# Sin, Cos, Tan

• Feb 13th 2008, 03:50 PM
onenameless
Sin, Cos, Tan
My quesion says:

Solve this equation for 0<x<2(pi)

4sinx cosx -2(square root)3sinx + 2cosx - (square root)3 = 0
• Feb 13th 2008, 05:03 PM
Jhevon
Quote:

Originally Posted by onenameless
My quesion says:

Solve this equation for 0<x<2(pi)

4sinx cosx -2(square root)3sinx + 2cosx - (square root)3 = 0

what you typed is confusing...

i suppose you meant $\displaystyle 4 \sin x \cos x - 2 \sqrt{3} \sin x + 2 \cos x - \sqrt{3} = 0$

in that case, factor out the common $\displaystyle 2 \sin x$ from the first two terms:

$\displaystyle \Rightarrow 2 \sin x ( 2 \cos x - \sqrt{3}) + (2 \cos x - \sqrt{3}) = 0$

but now, $\displaystyle 2 \cos x - \sqrt{3}$ is common to both terms, so pull that out

$\displaystyle \Rightarrow (2 \cos x - \sqrt{3})(2 \sin x + 1) = 0$

now continue...
• Feb 14th 2008, 06:42 PM
onenameless
Yes, that was what i meant, sorry i could not find out how to type in a square root sign. But thanks, that's pretty much how much i needed.
• Feb 14th 2008, 07:10 PM
Jhevon
Quote:

Originally Posted by onenameless
Yes, that was what i meant, sorry i could not find out how to type in a square root sign. But thanks, that's pretty much how much i needed.

so what's the solution? :D
• Feb 15th 2008, 02:20 PM
onenameless
(2sinx + 1)(2cosx-squareroot3) = 0

2sinx +1 = 0
2sinx = -1
sinx = -0.5
x = -30

2cosx - sr(3) = 0
2cosx = sr(3)
cosx = sr(3) / 2
x = 30
• Feb 16th 2008, 04:53 PM
Jhevon
Quote:

Originally Posted by onenameless
(2sinx + 1)(2cosx-squareroot3) = 0

2sinx +1 = 0
2sinx = -1
sinx = -0.5
x = -30

2cosx - sr(3) = 0
2cosx = sr(3)
cosx = sr(3) / 2
x = 30

your solutions are correct, but they are not the solutions we are after. the problem asked for $\displaystyle 0 < x < 2 \pi$, so your first solution is wrong, and your second is incomplete. there are two solutions for each (they coincide), can you find them?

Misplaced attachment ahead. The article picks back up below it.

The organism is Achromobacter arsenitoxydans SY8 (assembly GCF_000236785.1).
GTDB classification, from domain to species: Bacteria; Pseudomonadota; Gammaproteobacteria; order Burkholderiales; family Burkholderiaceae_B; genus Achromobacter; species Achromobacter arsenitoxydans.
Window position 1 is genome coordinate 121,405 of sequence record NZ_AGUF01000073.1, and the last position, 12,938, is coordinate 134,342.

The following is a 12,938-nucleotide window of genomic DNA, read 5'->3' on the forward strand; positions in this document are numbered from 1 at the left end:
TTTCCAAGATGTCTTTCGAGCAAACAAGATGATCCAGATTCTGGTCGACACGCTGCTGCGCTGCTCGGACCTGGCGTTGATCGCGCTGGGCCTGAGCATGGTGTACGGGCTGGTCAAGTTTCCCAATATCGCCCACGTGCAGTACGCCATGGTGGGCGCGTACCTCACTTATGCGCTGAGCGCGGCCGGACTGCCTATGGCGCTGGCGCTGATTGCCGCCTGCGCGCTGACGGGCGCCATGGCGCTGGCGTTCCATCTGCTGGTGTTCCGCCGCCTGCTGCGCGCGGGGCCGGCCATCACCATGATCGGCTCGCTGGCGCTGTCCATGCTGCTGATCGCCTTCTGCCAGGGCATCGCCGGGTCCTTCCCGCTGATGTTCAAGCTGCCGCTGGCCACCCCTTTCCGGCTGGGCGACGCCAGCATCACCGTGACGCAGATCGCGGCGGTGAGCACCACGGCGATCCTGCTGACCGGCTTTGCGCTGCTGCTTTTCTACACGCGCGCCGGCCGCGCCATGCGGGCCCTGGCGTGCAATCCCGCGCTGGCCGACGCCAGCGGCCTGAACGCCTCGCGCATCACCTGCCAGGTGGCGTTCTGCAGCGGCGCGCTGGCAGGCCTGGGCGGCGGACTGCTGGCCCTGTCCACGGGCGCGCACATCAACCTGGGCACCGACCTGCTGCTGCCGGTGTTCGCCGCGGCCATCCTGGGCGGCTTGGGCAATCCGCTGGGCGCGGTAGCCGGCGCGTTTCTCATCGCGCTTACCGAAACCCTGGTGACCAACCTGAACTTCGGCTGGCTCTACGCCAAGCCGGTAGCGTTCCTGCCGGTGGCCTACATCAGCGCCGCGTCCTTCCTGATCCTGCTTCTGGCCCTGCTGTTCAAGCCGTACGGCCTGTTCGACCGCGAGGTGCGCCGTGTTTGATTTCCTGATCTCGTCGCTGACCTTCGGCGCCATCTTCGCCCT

• Feb 16th 2008, 06:09 PM
onenameless
Quote:

Originally Posted by Jhevon
your solutions are correct, but they are not the solutions we are after. the problem asked for $\displaystyle 0 < x < 2 \pi$, so your first solution is wrong, and your second is incomplete. there are two solutions for each (they coincide), can you find them?

1) x = 210 and 330
2) x = 30 and 150
• Feb 16th 2008, 06:11 PM
Jhevon
Quote:

Originally Posted by onenameless
1) x = 210 and 330
2) x = 30 and 150

the one in red is wrong, the others are fine (remember what trig functions are positive in what quadrants)
• Feb 17th 2008, 07:57 AM
onenameless
Quote:

Originally Posted by Jhevon
the one in red is wrong, the others are fine (remember what trig functions are positive in what quadrants)

But sin of x=30 is 0.5, and sin of x=150 is also 0.5, both are the same values with the same positive signs. 30 is in the first quadrant and 150 is in the second, which is where sin is always positive.
• Feb 17th 2008, 07:58 PM
Jhevon
Quote:

Originally Posted by onenameless
But sin of x=30 is 0.5, and sin of x=150 is also 0.5, both are the same values with the same positive signs. 30 is in the first quadrant and 150 is in the second, which is where sin is always positive.

your second equation deals with cosine, not sine
• Feb 18th 2008, 02:38 PM
onenameless
Quote:

Originally Posted by Jhevon
your second equation deals with cosine, not sine

Oh man i did not see that. Right, then it's:
x=30 and 330
• Feb 18th 2008, 02:40 PM
Jhevon
Quote:

Originally Posted by onenameless
Oh man i did not see that. Right, then it's:
x=30 and 330

correct